Kanishk Chaturvedi and Thomas H. Kolbe 
Chair of Geoinformatics, Technical University of Munich, Germany.

Why InterSensor Service?

In many smart city projects, multiple stakeholders and companies are involved who use their own sensors and IoT devices which are managed by different platforms and APIs. In order to work within a common operational framework, sensor web infrastructures play a key role in providing interoperability between heterogeneous sensor platforms and observations. However, it is unlikely that all stakeholders would be willing to inject their proprietary data into a third-party data storage in the sensor web.

We introduce a new lightweight web service called InterSensor Service, which allows users to connect to multiple IoT platforms, databases and basic files and retrieving their observations without worrying about data storage and the multitude of different APIs. It is a Java application based on the Spring framework and is available as free and Open Source.


Why OGC Sensor Web Enablement?

Sensor Web Enablement (SWE) is an initiative by the Open Geospatial Consortium for realizing sensor web infrastructures. The OGC SWE standards suite comprises well-defined information models such as (i) SensorML, which not only represents sensor description and metadata, but also sensor calibration records and accuracy and precision information, and (ii) Observations and Measurements for describing real-time sensor observations. SWE also provides comprehensive interface models and web services such as Sensor Observation Service (SOS) and SensorThings API for retrieval of sensor descriptions and observations with the help of standardized requests. In comparison to SOS, SensorThings API is a relatively new standard, which is REST-ful, lightweight, and based on JSON. SWE’s wide range of international standards are being used by many agencies worldwide including NASA and the European Space Agency (ESA).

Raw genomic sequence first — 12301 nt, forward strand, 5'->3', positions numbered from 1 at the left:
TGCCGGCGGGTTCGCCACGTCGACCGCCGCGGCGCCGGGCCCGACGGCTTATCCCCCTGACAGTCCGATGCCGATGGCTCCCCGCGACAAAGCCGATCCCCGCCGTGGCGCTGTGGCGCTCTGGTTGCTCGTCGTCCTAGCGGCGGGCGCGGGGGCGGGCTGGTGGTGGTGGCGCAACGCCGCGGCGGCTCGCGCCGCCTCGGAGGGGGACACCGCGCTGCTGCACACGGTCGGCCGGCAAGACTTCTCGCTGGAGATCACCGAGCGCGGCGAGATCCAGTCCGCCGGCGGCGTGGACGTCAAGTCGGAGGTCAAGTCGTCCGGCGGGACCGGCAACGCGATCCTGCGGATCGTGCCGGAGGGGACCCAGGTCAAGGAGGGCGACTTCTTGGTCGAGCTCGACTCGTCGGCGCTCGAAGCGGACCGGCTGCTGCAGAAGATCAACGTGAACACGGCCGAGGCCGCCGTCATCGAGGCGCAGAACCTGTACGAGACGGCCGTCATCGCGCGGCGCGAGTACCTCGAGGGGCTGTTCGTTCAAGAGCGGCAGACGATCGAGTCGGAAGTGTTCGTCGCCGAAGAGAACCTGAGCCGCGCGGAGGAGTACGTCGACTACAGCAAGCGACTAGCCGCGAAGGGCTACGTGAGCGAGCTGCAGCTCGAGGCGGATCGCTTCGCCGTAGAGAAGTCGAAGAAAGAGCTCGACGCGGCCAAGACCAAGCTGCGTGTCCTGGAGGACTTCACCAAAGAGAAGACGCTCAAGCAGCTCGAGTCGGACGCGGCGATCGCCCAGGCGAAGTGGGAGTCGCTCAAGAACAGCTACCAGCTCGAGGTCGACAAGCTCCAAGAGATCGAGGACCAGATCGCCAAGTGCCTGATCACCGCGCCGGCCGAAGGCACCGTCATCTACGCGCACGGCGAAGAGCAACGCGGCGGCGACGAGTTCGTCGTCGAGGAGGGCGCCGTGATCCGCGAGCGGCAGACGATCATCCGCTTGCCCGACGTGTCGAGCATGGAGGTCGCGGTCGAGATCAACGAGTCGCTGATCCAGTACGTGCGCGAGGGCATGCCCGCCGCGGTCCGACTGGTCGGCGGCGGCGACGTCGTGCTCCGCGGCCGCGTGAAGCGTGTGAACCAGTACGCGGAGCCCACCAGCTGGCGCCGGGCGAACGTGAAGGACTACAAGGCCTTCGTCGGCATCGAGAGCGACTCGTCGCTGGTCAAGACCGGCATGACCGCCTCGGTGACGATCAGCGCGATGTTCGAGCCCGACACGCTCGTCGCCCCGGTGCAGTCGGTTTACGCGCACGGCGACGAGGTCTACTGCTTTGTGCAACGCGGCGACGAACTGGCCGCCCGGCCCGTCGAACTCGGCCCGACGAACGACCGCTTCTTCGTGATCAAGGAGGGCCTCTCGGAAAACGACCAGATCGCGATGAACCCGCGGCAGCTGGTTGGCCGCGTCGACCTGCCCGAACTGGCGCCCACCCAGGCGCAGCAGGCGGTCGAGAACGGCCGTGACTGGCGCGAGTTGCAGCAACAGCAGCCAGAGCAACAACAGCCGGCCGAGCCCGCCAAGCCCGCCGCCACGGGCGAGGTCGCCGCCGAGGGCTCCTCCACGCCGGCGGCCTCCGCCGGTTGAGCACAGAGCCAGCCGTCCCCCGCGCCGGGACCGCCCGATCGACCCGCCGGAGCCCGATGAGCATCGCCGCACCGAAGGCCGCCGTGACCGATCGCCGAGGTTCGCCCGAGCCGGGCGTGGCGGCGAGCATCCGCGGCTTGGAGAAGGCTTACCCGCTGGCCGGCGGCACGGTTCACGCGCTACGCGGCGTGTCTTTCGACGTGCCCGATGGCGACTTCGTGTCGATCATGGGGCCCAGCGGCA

Such sensor web infrastructures establish interoperability of heterogeneous sensors and are considered as one of the keys to work in distributed scenarios. The biggest benefit is that applications can be developed based on these standards without worrying about what different kinds of sensors they use. Multiple sensors can be attached to these infrastructures and their interfaces will always be common for applications. 


The architecture of the interSensor Service comprises of the following layers:

Data Adapters

The data adapters allows establishing connections to multiple platforms such as ThingSpeak, OpenSensors or Weather Underground. In addition, users can also connect to timeseries data stored in external databases (such as PostgreSQL, Oracle), basic files (such as CSV), Cloud based systems (e.g. Google Fusion Table), GPS Exchange Formats (GPX), and real-time Twitter feeds . While querying, the service opens a data source connection and retrieves the observations based on querying parameters directly from the data source.


Standardized External Interfaces

The retrieved sensor observations can be encoded “on-the-fly” according to international standardized interfaces such as the OGC Sensor Observation Service, OGC SensorThings API, and 52° North Timeseries API. It allows querying and visualizing numerous sensor data streams from heterogeneous sensor platforms with existing sensor web infrastructures.


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